Kelly’s practices are meticulously planned, weeks if not months in advance: the sequence and length of drills, the progression from one day to the next. With this all locked down beforehand, Kelly walks around from group to group, not leading the practice in an obvious way, just popping in on areas he is particularly interested in – such as special teams returners and quarterbacks, a position he not only assistant-coached at the University of New Hampshire but played in both HS and college (at UNH). As for the rest, well, there’s plenty of videotape.
Rarely has any coach videotaped practices so methodically (his own, anyway), from tall camera-topped poles and a special tower like an anorexic beach-lifeguard-stand. Kelly relies on videotape the way a modern TV detective would, finger hovering over the mythical “enhance” button, confident that if they stare at that objective record long enough, someone on the staff will yell – “There! Back up! Right there — just behind the tackle’s left ham hock.” It’s the crucial detail that everyone who was actually there missed.
There is a rhythm to the team’s development over a season, especially this year as Kelly radically remakes the team. A practice mid-season should be full of repetitions, polishing the team’s execution, but right now the focus is on installing the new system and evaluating talent.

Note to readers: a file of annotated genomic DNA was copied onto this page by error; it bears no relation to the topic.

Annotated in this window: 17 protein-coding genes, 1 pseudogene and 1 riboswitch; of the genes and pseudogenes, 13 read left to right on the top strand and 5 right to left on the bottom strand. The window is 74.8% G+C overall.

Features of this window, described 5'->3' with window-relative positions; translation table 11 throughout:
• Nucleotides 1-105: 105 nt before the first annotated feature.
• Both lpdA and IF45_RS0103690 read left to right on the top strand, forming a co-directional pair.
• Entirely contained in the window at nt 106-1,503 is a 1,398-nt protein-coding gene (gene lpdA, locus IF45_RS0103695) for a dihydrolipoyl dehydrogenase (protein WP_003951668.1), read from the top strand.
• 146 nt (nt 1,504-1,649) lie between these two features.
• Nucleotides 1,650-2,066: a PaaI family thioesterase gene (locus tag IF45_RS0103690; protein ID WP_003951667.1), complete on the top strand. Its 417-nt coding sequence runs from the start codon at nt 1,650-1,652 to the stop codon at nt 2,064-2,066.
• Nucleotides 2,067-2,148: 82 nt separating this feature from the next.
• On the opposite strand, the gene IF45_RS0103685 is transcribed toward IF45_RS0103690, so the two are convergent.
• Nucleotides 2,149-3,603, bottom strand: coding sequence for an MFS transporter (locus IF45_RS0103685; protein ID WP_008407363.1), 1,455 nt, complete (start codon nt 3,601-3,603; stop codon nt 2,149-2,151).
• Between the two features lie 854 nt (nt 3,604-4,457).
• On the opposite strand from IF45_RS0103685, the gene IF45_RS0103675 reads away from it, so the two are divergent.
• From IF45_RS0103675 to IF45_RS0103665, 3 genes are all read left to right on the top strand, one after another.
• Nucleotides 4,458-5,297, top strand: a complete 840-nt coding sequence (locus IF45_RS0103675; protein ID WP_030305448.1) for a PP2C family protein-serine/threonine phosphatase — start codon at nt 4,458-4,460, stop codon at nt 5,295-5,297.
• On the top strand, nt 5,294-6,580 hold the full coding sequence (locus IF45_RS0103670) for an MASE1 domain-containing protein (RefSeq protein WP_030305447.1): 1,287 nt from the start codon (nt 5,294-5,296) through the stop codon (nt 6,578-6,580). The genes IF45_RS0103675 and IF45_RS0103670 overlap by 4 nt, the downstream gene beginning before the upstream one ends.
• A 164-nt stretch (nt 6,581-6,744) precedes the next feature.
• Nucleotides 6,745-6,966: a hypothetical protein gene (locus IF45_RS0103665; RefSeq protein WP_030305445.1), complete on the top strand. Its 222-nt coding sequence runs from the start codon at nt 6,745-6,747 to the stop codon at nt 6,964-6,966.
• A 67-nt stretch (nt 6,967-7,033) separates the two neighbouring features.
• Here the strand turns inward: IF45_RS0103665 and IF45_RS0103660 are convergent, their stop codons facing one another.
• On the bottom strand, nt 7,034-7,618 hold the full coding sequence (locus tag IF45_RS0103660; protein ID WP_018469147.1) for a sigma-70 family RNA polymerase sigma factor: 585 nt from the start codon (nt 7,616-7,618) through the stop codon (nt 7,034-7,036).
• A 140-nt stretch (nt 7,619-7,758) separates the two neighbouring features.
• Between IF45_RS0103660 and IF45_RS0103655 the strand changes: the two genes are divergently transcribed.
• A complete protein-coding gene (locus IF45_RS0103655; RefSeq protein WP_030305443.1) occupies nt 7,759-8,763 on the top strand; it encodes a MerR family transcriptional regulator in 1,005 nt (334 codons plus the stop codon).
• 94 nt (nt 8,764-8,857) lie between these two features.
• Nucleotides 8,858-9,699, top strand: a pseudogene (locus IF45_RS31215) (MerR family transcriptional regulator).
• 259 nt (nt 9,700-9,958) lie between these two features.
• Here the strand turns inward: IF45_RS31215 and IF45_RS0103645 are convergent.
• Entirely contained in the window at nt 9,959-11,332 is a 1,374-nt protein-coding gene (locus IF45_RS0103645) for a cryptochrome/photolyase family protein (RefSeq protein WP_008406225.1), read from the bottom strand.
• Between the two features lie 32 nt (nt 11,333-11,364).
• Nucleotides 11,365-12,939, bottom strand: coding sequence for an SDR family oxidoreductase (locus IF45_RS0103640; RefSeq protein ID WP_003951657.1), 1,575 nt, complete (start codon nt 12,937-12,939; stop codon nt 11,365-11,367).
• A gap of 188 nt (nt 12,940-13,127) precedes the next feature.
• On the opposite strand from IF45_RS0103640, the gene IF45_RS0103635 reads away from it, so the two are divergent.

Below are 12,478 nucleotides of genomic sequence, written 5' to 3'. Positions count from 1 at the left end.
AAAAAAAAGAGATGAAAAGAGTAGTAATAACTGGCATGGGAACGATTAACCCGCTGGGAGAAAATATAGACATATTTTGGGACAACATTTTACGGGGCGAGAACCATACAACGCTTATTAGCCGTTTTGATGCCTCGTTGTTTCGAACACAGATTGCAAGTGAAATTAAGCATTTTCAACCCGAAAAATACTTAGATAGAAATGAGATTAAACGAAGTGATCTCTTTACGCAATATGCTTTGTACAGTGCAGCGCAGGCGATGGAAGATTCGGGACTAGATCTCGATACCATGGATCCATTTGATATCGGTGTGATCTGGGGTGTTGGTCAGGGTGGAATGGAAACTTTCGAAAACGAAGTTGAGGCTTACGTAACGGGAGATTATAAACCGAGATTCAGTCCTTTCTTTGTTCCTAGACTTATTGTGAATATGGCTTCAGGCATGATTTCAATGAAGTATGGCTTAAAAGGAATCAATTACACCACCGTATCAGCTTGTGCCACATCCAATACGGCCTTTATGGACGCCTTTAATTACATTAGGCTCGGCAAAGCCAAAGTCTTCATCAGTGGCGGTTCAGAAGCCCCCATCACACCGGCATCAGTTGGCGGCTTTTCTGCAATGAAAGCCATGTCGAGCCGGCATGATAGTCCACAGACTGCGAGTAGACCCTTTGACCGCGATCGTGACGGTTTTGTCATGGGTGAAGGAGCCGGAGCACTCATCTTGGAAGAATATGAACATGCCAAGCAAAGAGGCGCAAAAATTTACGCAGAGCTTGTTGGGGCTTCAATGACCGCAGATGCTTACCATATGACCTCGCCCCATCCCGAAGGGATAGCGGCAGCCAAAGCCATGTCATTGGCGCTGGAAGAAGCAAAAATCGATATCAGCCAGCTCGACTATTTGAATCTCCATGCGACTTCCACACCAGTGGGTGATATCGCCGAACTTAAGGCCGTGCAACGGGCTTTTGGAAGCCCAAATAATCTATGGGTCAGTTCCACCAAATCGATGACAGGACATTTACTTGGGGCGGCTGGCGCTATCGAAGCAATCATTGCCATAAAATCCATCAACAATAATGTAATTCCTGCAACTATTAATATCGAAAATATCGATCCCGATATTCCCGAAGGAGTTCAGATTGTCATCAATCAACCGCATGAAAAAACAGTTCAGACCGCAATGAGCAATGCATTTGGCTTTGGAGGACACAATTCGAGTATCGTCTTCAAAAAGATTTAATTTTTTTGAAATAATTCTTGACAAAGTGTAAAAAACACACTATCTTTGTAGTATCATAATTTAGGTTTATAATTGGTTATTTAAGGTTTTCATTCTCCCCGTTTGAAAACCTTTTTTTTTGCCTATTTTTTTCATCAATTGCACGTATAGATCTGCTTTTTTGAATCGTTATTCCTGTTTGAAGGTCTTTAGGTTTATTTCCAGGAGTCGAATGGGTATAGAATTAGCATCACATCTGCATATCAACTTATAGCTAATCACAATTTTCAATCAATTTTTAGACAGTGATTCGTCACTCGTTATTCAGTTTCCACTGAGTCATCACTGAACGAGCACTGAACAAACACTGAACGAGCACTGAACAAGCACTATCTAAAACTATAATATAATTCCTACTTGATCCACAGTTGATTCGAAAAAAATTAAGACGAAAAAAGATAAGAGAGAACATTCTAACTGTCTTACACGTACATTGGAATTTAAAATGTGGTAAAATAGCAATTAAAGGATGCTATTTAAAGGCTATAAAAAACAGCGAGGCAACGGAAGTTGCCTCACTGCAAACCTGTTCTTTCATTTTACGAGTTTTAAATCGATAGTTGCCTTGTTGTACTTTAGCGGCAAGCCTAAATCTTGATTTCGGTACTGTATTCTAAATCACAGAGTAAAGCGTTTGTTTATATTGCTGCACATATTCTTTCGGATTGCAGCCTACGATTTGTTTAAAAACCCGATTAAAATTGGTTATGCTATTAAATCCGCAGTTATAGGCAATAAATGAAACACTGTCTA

Kelly is well known for boiling down complex philosophical and motivation concepts down into easily remembered, catchy mantras such as “Win the Day!” and “Every game is the Super Bowl” but we haven’t reached that part of the season yet, according to Dennis Dixon. “Not right now, but it will come,” he told me. Caey Matthews agreed: “We’re still getting defenses down, offenses, cadence, timing, stuff like that.” You have to get the basic concepts and choose your final 53 first; the catch phrases are combination mnemonics and philosophical nuggets that help players remember why the team does certain things and see the connections between them.